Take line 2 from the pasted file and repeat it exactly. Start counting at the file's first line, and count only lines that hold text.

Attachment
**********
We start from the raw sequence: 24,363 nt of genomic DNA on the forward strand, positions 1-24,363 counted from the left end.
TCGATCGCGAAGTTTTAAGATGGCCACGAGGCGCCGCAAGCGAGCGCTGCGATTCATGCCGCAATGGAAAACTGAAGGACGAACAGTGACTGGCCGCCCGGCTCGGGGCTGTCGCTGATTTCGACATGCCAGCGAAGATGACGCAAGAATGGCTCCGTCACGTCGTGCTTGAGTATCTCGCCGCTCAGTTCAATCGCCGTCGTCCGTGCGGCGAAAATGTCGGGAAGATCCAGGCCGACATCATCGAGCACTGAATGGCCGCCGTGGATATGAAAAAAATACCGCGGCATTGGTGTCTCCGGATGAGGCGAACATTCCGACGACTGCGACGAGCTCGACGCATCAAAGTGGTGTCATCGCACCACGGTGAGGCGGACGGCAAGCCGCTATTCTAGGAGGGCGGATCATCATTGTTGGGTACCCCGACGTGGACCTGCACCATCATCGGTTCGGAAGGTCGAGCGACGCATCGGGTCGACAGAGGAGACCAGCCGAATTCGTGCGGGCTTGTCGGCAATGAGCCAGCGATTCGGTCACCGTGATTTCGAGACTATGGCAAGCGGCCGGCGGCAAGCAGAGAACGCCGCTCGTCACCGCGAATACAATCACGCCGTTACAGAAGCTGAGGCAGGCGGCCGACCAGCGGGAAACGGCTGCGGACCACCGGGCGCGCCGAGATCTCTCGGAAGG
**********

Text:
TCGATCGCGAAGTTTTAAGATGGCCACGAGGCGCCGCAAGCGAGCGCTGCGATTCATGCCGCAATGGAAAACTGAAGGACGAACAGTGACTGGCCGCCCGGCTCGGGGCTGTCGCTGATTTCGACATGCCAGCGAAGATGACGCAAGAATGGCTCCGTCACGTCGTGCTTGAGTATCTCGCCGCTCAGTTCAATCGCCGTCGTCCGTGCGGCGAAAATGTCGGGAAGATCCAGGCCGACATCATCGAGCACTGAATGGCCGCCGTGGATATGAAAAAAATACCGCGGCATTGGTGTCTCCGGATGAGGCGAACATTCCGACGACTGCGACGAGCTCGACGCATCAAAGTGGTGTCATCGCACCACGGTGAGGCGGACGGCAAGCCGCTATTCTAGGAGGGCGGATCATCATTGTTGGGTACCCCGACGTGGACCTGCACCATCATCGGTTCGGAAGGTCGAGCGACGCATCGGGTCGACAGAGGAGACCAGCCGAATTCGTGCGGGCTTGTCGGCAATGAGCCAGCGATTCGGTCACCGTGATTTCGAGACTATGGCAAGCGGCCGGCGGCAAGCAGAGAACGCCGCTCGTCACCGCGAATACAATCACGCCGTTACAGAAGCTGAGGCAGGCGGCCGACCAGCGGGAAACGGCTGCGGACCACCGGGCGCGCCGAGATCTCTCGGAAGG